Schedules & prices
Boat Only price per person includes: Accommodation in a triple stateroom cabin (mixed gender), 4 meals per day, snacks between meals, soft drinks, 3-4 dives a day (days vary), tanks, weights and weight belts.
Double stateroom cabin: from £224 per person
Single stateroom cabin: from £820 per person
Superior suite: from £597 per person
Premium suite: from £1045 per person
Chamber donation: $15 (USD cash)
Port and National park fee: US$65 payable on board
Guadalupe Island is a volcanic island 150 miles off the west coast of Baja California and outperforms every other great white shark destination with shark-seeing consistency and beautiful diving conditions.
Dive to 10 Metres and Go Face to Face with Great White Sharks!
Great white sharkencounters at Guadalupe Island are nothing short of spectacular. Guadalupe feels like a remote outpost at the end of the earth, but is actually quite easy to get to. It’s the best destination in the world for calm, clear water and a consistently high probability of multiple shark encounters per day.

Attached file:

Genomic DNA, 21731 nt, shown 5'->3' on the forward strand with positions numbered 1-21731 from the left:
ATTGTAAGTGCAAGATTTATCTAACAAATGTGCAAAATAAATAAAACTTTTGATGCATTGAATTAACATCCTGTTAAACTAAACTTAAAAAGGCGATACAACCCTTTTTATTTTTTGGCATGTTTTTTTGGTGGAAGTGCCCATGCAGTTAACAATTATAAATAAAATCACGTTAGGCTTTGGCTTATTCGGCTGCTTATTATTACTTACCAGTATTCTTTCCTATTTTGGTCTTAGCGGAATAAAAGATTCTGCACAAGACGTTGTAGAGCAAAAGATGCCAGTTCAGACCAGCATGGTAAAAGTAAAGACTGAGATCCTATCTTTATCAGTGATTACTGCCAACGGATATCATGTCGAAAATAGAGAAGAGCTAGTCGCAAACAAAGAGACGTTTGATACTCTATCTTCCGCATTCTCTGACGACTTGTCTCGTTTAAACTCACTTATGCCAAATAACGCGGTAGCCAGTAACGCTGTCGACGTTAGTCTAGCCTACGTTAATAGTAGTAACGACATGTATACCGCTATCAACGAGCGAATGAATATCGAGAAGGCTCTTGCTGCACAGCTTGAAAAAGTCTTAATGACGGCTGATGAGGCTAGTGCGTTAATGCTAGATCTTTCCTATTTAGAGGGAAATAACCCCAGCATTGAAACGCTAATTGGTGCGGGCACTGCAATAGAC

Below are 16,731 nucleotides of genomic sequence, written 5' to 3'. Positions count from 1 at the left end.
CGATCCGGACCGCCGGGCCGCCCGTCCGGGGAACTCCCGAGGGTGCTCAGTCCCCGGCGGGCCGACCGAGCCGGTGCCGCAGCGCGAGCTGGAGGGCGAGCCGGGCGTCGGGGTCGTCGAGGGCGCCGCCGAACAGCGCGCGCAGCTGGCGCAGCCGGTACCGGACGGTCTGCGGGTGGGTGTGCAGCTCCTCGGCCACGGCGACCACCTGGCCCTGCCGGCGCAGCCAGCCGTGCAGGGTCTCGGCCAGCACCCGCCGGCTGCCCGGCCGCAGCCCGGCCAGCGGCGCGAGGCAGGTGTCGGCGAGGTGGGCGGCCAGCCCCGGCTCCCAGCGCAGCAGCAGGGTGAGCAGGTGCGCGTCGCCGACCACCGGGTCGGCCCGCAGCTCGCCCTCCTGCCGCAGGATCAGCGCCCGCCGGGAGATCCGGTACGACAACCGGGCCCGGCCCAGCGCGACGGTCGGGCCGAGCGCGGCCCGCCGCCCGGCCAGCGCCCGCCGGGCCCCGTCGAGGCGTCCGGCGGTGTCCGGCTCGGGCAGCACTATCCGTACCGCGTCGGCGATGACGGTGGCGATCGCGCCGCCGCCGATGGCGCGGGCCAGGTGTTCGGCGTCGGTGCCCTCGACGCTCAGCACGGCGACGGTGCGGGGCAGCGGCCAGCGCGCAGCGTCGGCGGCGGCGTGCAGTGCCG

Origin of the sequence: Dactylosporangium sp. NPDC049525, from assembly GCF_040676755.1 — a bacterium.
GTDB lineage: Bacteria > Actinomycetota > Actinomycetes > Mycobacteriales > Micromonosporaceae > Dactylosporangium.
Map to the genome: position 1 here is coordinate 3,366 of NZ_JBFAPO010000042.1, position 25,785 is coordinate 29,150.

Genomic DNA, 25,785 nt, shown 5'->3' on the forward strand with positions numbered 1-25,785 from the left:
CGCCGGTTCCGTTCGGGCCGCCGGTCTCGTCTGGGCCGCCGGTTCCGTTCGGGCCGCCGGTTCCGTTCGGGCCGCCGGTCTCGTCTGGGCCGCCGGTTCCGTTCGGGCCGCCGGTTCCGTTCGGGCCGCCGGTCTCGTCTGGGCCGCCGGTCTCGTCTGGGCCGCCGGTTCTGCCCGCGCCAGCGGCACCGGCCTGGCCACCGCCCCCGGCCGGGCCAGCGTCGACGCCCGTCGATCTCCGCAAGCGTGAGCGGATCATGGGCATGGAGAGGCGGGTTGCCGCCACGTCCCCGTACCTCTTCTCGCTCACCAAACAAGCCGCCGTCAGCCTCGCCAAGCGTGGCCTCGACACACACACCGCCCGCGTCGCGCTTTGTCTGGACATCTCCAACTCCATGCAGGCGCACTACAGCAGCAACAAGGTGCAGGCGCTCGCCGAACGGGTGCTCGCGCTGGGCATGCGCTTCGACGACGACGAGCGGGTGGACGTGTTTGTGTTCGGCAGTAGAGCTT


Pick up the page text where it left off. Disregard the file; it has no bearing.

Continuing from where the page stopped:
The sheer number of animals in the bay is jaw-droppingly amazing. Guests are likely to see two to three on most dives. The bay itself is home to over 200 recognised individuals, ranging from 12 to 19 feet long! At times, guests have seen as many as nine sharks on one dive—and that’s because Guadalupe is just the sort of place where magic regularly happens in the water.